Christ's Own Forever Parent-God Parent Journal: Episcopal Baptism of Infants and Young Children [NOOK Book]

Overview

Christ's Own Forever is a unique resource developed with the varying needs of Episcopal communities of all sizes in mind. Flexible session plans are ideal for both one-on-one conversations with parents or meetings that include several families together. This interactive journal is designed to first guide you as you prepare for this special baptism, but then takes things a step further with tips and practical exercises that invite you to nurture the spiritual development of your child or godchild beyond baptism. ...
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Christ's Own Forever Parent-God Parent Journal: Episcopal Baptism of Infants and Young Children

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Overview

Christ's Own Forever is a unique resource developed with the varying needs of Episcopal communities of all sizes in mind. Flexible session plans are ideal for both one-on-one conversations with parents or meetings that include several families together. This interactive journal is designed to first guide you as you prepare for this special baptism, but then takes things a step further with tips and practical exercises that invite you to nurture the spiritual development of your child or godchild beyond baptism. You'll gain more understanding about your own spiritual journey, too as you consider ways to help your child or godchild live out the baptismal vows you mill make on his or her behalf. Includes background on baptism and Christian initiation, as well as guidance on preparation for baptism in the Episcopal Church today. Guidance is provided for preparation and follow-up with parents who are parish members and those who are unchurched.
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Product Details

  • ISBN-13: 9781606741719
  • Publisher: Church Publishing Inc.
  • Publication date: 5/1/2003
  • Sold by: Barnes & Noble
  • Format: eBook
  • Pages: 48
  • File size: 2 MB

Read an Excerpt

Christ's Own Forever

Episcopal Baptism of Infants and Young Children Parent/Godparent Journal


By Mary Lee Wile

Church Publishing Incorporated

Copyright © 2011 Mary Lee Wile
All rights reserved.
ISBN: 978-1-60674-171-9


CHAPTER 1

Part I: Preparation


The "Why" of Baptism

Every morning when I come downstairs, my first stop is at the icon of our Lord that hangs next to a photograph of my children when they were little. Every morning I ask a blessing, and then I close my prayers by making the sign of the cross on my children's foreheads, repeating words from the baptismal service: "you are sealed by the Holy Spirit in baptism and marked as Christ's own forever." Although my children are grown and gone now into the fullness of their own lives, they remain not only my children, but God's. In this troubling and uncertain world, their eternal adoption into God's family through the waters of baptism matters deeply. As the apostle Paul reminded the Romans, "nothing can separate us from the love of God in Christ Jesus our Lord." My morning ritual reminds me that my children are held in the heart of God, incorporated into the Body of Christ, and that nothing—not even death—can separate them from the love of God.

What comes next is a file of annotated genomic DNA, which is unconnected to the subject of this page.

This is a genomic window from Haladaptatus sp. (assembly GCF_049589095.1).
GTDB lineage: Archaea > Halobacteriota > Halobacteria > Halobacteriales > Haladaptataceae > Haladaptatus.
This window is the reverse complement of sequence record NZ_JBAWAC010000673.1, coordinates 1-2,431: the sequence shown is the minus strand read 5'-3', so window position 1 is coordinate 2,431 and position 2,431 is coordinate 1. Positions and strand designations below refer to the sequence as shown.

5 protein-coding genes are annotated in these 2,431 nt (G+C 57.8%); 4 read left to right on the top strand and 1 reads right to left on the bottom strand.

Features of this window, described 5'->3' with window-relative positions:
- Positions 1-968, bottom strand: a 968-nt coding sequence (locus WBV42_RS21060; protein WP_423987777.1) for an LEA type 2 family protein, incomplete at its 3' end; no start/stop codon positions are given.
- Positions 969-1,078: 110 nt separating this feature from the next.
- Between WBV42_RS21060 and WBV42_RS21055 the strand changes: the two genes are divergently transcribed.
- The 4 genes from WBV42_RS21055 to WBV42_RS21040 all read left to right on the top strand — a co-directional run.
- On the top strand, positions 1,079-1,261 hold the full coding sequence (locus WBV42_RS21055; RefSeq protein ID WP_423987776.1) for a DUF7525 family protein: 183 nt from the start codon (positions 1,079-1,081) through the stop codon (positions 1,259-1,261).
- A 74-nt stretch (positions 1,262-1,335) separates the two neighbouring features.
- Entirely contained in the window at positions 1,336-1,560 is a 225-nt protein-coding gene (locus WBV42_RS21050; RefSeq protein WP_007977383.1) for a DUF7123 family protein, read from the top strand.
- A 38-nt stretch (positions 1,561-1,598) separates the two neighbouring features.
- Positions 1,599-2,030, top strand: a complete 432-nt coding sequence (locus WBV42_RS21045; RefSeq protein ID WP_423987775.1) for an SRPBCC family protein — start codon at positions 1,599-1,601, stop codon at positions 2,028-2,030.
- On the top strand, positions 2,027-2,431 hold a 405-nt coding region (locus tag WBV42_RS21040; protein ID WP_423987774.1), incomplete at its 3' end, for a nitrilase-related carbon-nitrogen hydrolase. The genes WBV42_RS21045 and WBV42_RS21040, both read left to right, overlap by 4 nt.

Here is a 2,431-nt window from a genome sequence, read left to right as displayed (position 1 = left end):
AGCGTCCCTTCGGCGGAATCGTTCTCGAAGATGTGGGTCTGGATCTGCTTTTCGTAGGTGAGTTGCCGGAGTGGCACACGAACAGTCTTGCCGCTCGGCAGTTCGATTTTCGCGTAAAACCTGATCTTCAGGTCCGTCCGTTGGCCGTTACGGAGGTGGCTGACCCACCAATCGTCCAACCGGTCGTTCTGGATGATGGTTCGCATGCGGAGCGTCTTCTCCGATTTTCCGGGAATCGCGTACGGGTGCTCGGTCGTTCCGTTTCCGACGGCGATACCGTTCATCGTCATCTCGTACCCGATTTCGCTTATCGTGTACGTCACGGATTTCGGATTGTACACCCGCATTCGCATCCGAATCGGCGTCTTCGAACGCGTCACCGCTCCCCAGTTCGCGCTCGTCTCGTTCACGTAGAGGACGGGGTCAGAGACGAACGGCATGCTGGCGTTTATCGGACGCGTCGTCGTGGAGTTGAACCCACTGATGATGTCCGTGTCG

You hold this journal in your hands because you have begun the process of preparing for your child's or godchild's baptism. You have said "yes" to the promptings of your own heart and perhaps to the encouragement of friends or relatives. Baptism used to be a societal norm, something that was automatically "done" to a child. In the early years of this new millennium, however, saying yes to baptism is a different, deeper choice.

Spend some time pondering what led you to seek Holy Baptism for your child, or, if you are to be a godparent, what led you to accept that role:

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Priest and professor John Westerhoff writes that, "It is God who is the prior actor in baptism, an action to which we can only respond." In other words, according to Westerhoff, no matter what other reasons you might name, one reason that you have engaged in this preparatory process is that God invited you and, on behalf of the child, you said yes. With that thought in mind, what stand out as specific moments or significant events in which you sensed God's presence or God's action in your life, moving you toward this place in your journey, this choice for your child or godchild?

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In saying yes to baptism, just what is it that you have undertaken on behalf of your child? What is Holy Baptism? If you look at page 298 in The Book of Common Prayer, the official rubrics tell us that "Holy Baptism is full initiation by water and the Holy Spirit into Christ's Body the Church. The bond which God establishes in baptism is indissoluble." What that means is that through baptism, your child becomes part of an extended family of fellow-Christians; your child enters a covenanted relationship with God.

People used to fear that the unbaptized remained exiled from God and could never attain salvation; more recent readings of Scripture recognize that God's love extends to all people. Baptism doesn't make God love you or your child more; what it does is to name and sanctify the relationship between God and the one being baptized. "What God does in Holy Baptism is nothing less than to adopt a human being to be forever His own child," asserts The Rev. Dr. Carroll Simcox, past rector of St. Thomas in New York City.